The US is turning into a joke. Israel is already a joke. Trump has pulled out of UNESCO and gone back on the Iran treaty. The word of POTUS means nothing.

  9. Misterioso on October 18, 2017, 10:30 am

    “Video: Why UN should say ‘good riddance’ to Israel”
    Oct. 14/17

  10. James Canning on October 18, 2017, 1:44 pm

    Compelling American politicians to be stooges of the Israel lobby is an art that has very nearly been perfected.

    • Maghlawatan on October 18, 2017, 4:33 pm

      It is shameful. When it all falls apart will be popcorn time. The whole charade is so contrived. Money is at the rotten heart of it.

  11. Stogumber on October 23, 2017, 2:05 am

    Well, Trump has to play his cards. As the leading American Jewish publicists are fiercely and hopelessly anti-Trump, his only chance is supporting Israel and this way making the average Jews in America uncertain and divided about him.

    • Mooser on October 23, 2017, 1:00 pm

      “As the leading American Jewish publicists are fiercely and hopelessly anti-Trump.

      You know, I think you’re on to something. I’m convinced there is less there than meets the eye.

    • Mooser on October 23, 2017, 1:02 pm

      “Well, Trump has to play his cards.”

      If you ask me, a guy who went broke multiple times running casinos might want to avoid games of chance.

  12. Mayhem on October 23, 2017, 9:20 am

    What did UNESCO say in 1999 when thousands of years’ worth of fragile and irreplaceable Jewish archaeological antiquities were surreptitiously and violently dug up by Arab bulldozers at Judaism’s holiest site, Jerusalem’s Temple Mount, to build an entrance to a subterranean mosque?
    The resulting thousands of tons of invaluable debris – believed to contain over 1 million artifacts dating back to the First Temple period – were then carted off in dump trunks and discarded like garbage to a nearby landfill in Jerusalem’s Kidron Valley.

    • Mooser on October 23, 2017, 12:43 pm

      “The resulting thousands of tons of invaluable debris…”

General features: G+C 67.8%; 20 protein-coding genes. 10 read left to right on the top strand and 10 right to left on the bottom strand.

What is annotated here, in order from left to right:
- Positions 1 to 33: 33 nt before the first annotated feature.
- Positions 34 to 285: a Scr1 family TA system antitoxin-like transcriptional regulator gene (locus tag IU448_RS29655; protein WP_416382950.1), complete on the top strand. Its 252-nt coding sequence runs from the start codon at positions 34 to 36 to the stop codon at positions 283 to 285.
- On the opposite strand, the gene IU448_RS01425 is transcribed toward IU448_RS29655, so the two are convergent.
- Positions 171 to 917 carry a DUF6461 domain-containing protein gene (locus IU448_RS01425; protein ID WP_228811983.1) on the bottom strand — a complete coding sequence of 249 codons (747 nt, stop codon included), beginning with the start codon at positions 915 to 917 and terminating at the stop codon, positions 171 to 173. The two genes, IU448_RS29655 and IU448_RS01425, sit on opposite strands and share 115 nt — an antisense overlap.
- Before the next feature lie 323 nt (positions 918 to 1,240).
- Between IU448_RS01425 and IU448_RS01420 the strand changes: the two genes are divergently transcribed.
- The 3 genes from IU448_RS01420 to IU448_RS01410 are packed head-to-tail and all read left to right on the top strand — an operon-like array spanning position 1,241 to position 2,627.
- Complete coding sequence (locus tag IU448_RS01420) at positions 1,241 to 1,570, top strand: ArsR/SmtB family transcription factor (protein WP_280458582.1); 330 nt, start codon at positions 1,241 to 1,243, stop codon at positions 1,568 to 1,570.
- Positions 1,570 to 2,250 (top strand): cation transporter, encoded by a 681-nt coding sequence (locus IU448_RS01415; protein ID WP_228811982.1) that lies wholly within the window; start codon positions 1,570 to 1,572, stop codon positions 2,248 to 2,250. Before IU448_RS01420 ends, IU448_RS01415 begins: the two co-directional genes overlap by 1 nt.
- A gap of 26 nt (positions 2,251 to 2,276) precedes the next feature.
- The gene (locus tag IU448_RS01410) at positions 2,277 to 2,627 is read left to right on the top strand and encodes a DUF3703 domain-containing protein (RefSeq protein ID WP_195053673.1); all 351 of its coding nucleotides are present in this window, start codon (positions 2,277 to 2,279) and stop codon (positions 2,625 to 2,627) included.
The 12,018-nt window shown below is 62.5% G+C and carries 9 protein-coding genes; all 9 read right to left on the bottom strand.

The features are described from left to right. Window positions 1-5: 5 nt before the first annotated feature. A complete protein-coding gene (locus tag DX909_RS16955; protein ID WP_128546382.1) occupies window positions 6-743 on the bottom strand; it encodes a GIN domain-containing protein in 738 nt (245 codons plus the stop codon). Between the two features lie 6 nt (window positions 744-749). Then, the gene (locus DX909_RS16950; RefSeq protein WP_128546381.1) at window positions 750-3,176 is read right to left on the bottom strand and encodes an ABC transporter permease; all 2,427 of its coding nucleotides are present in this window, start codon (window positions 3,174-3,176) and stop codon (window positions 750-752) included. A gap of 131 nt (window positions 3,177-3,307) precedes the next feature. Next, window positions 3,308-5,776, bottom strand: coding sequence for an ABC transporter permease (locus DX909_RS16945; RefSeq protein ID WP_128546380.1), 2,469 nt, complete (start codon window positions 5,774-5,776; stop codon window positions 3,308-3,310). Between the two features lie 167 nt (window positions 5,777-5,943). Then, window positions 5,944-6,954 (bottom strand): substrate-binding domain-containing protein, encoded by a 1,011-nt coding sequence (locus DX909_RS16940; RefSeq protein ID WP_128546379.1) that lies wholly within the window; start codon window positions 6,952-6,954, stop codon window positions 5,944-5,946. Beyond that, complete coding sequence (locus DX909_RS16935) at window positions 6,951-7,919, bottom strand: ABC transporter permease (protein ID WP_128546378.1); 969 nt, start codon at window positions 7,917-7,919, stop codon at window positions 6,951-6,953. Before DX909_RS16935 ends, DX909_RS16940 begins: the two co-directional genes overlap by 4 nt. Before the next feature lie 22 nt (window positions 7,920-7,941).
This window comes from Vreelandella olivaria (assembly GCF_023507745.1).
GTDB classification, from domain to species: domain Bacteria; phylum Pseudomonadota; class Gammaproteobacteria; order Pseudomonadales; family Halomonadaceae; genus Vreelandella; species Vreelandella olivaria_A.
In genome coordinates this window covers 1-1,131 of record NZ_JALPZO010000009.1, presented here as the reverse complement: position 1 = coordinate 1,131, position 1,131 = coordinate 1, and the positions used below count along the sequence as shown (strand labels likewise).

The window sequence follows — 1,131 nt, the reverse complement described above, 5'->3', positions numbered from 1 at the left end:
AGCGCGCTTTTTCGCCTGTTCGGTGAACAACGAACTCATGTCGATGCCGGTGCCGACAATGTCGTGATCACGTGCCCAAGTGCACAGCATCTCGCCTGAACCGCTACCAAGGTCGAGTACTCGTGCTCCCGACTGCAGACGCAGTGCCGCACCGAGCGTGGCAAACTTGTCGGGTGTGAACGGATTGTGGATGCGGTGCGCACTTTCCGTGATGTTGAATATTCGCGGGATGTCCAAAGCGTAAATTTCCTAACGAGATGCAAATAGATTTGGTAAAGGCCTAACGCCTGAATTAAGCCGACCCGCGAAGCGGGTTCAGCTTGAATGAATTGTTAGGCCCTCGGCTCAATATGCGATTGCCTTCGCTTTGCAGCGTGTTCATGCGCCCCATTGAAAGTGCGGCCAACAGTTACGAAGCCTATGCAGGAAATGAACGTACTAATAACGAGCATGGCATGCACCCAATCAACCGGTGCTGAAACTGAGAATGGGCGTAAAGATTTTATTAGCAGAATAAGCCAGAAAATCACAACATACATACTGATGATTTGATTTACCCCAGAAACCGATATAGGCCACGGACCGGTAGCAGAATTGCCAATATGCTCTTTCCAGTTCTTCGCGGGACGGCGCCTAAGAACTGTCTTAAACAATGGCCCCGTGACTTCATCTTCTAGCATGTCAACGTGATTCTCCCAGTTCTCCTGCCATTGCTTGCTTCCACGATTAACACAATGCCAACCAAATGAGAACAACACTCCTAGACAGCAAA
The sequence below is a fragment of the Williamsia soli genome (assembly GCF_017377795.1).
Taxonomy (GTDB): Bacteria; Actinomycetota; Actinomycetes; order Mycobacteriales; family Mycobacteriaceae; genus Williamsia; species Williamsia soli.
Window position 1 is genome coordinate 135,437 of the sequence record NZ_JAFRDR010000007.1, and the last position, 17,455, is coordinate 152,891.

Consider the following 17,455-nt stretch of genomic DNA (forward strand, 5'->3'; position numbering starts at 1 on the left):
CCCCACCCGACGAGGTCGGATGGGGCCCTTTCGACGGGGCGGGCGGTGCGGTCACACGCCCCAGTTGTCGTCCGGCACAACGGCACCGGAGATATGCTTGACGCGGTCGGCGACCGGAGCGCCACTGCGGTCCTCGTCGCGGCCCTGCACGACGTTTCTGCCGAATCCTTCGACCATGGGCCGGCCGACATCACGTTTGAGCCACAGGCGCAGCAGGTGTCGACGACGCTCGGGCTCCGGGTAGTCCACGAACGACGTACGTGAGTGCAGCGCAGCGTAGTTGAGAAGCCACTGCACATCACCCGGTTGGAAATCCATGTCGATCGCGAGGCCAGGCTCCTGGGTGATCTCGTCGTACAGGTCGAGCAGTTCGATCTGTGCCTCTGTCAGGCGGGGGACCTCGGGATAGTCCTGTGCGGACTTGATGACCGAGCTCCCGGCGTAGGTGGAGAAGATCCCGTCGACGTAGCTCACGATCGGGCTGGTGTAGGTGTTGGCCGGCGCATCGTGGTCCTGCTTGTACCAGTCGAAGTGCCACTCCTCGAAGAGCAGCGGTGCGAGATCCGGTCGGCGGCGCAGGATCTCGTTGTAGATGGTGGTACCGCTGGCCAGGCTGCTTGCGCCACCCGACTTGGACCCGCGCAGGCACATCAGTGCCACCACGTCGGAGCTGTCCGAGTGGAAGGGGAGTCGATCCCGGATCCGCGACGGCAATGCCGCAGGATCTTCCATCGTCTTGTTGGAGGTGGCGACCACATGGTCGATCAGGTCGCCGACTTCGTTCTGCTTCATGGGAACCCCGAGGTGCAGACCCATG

“Invaluable debris”? Ho-kay!

    • amigo on October 23, 2017, 1:34 pm

      “were then carted off in dump trunks and discarded like garbage” Mayhem.

      When I was young my father used to fill the trunk , (boot to you USAers) of our Ford Anglia ,(Black) with tons of invaluable debris and take it to the dump .The last time we went , we came home with the debris and left the Ford Anglia.

      Btw , what,s grey and very large and has a trunk.(apologies Mooser , just borrowing ) and has a huge dump.

      • Mooser on October 23, 2017, 5:06 pm

        “(apologies Mooser …”

        Don’t blame me, it’s just standard Marxist dialectic (at 0:35)

    • amigo on October 23, 2017, 1:52 pm

      “Jerusalem’s Kidron Valley.”.Mayhem.

      Surely you meant “Qidron Valley;”.

      • annie on October 23, 2017, 4:09 pm

        hebrew transliteration and unnecessary in english. on the bright side, they use the arabic (palestinian) name. the original hebrew name was (allegedly) valley of jehoshaphat. however:

        It should be noted that not all scholars agree with the traditional view that the Kidron Valley is the location of the Valley of Jehoshaphat. Biblical commentator Adam Clarke maintains this view, claiming that the Valley of Judgment is a symbolic place.[6] Kidron Valley was not associated with the Valley of Jehoshaphat until the 4th century AD.[7]

        A passage in the Bible mentions that God will assemble all nations in the “Valley of Jehoshaphat” (Joel 3:2, Joel 3:12). Some hold that the Valley of Jehoshaphat (“Yahweh shall judge” ) refers to the valley situated between Jerusalem and the Mount of Olives to the east. It was in this valley where king Jehoshaphat is thought to have overthrown the enemies of Israel (2Chr. 20:26). Its identification with the Kidron Valley, which began in the fourth century, is somewhat uncertain since no actual valley of this name is known to pre-Christian antiquity.

    • MHughes976 on October 23, 2017, 4:01 pm

      The debris removal caused the ‘sifting’ to be undertaken.

      • just on October 23, 2017, 5:12 pm

        Such is “archeology” … or something.